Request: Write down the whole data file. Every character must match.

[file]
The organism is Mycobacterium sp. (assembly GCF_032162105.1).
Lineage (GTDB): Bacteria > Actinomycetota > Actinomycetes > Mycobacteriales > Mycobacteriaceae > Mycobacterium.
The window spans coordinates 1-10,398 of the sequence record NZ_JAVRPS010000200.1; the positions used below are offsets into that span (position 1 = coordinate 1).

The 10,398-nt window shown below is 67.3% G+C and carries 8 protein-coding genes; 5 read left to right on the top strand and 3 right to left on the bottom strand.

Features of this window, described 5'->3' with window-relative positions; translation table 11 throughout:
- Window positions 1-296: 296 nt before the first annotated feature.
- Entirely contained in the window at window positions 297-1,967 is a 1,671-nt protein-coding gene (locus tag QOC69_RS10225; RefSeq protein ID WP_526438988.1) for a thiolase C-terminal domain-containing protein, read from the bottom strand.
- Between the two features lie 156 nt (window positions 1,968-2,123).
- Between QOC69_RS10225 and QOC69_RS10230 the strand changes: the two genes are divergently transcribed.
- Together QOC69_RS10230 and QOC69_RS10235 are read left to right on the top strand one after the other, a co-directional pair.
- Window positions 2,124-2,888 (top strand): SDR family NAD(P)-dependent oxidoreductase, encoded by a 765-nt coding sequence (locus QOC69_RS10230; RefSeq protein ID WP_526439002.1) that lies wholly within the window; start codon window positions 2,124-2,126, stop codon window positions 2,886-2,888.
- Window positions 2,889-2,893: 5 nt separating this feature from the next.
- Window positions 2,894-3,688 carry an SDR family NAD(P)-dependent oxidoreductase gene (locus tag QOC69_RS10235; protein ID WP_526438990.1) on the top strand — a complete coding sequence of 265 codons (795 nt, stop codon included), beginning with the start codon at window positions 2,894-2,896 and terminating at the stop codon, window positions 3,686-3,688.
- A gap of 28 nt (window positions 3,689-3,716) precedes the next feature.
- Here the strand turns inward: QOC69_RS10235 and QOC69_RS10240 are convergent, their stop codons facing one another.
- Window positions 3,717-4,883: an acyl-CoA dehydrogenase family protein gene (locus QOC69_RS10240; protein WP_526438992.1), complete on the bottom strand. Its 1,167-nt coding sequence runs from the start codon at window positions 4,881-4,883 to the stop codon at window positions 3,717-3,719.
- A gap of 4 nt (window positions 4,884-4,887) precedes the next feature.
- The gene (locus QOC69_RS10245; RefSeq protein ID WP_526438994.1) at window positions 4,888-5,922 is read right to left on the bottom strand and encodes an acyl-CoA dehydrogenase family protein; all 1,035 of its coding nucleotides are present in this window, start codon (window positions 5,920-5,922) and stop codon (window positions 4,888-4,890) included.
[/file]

The organism is Mycobacterium sp. (assembly GCF_032162105.1).
Lineage (GTDB): Bacteria > Actinomycetota > Actinomycetes > Mycobacteriales > Mycobacteriaceae > Mycobacterium.
The window spans coordinates 1-10,398 of the sequence record NZ_JAVRPS010000200.1; the positions used below are offsets into that span (position 1 = coordinate 1).

The 10,398-nt window shown below is 67.3% G+C and carries 8 protein-coding genes; 5 read left to right on the top strand and 3 right to left on the bottom strand.

Features of this window, described 5'->3' with window-relative positions; translation table 11 throughout:
- Window positions 1-296: 296 nt before the first annotated feature.
- Entirely contained in the window at window positions 297-1,967 is a 1,671-nt protein-coding gene (locus tag QOC69_RS10225; RefSeq protein ID WP_526438988.1) for a thiolase C-terminal domain-containing protein, read from the bottom strand.
- Between the two features lie 156 nt (window positions 1,968-2,123).
- Between QOC69_RS10225 and QOC69_RS10230 the strand changes: the two genes are divergently transcribed.
- Together QOC69_RS10230 and QOC69_RS10235 are read left to right on the top strand one after the other, a co-directional pair.
- Window positions 2,124-2,888 (top strand): SDR family NAD(P)-dependent oxidoreductase, encoded by a 765-nt coding sequence (locus QOC69_RS10230; RefSeq protein ID WP_526439002.1) that lies wholly within the window; start codon window positions 2,124-2,126, stop codon window positions 2,886-2,888.
- Window positions 2,889-2,893: 5 nt separating this feature from the next.
- Window positions 2,894-3,688 carry an SDR family NAD(P)-dependent oxidoreductase gene (locus tag QOC69_RS10235; protein ID WP_526438990.1) on the top strand — a complete coding sequence of 265 codons (795 nt, stop codon included), beginning with the start codon at window positions 2,894-2,896 and terminating at the stop codon, window positions 3,686-3,688.
- A gap of 28 nt (window positions 3,689-3,716) precedes the next feature.
- Here the strand turns inward: QOC69_RS10235 and QOC69_RS10240 are convergent, their stop codons facing one another.
- Window positions 3,717-4,883: an acyl-CoA dehydrogenase family protein gene (locus QOC69_RS10240; protein WP_526438992.1), complete on the bottom strand. Its 1,167-nt coding sequence runs from the start codon at window positions 4,881-4,883 to the stop codon at window positions 3,717-3,719.
- A gap of 4 nt (window positions 4,884-4,887) precedes the next feature.
- The gene (locus QOC69_RS10245; RefSeq protein ID WP_526438994.1) at window positions 4,888-5,922 is read right to left on the bottom strand and encodes an acyl-CoA dehydrogenase family protein; all 1,035 of its coding nucleotides are present in this window, start codon (window positions 5,920-5,922) and stop codon (window positions 4,888-4,890) included.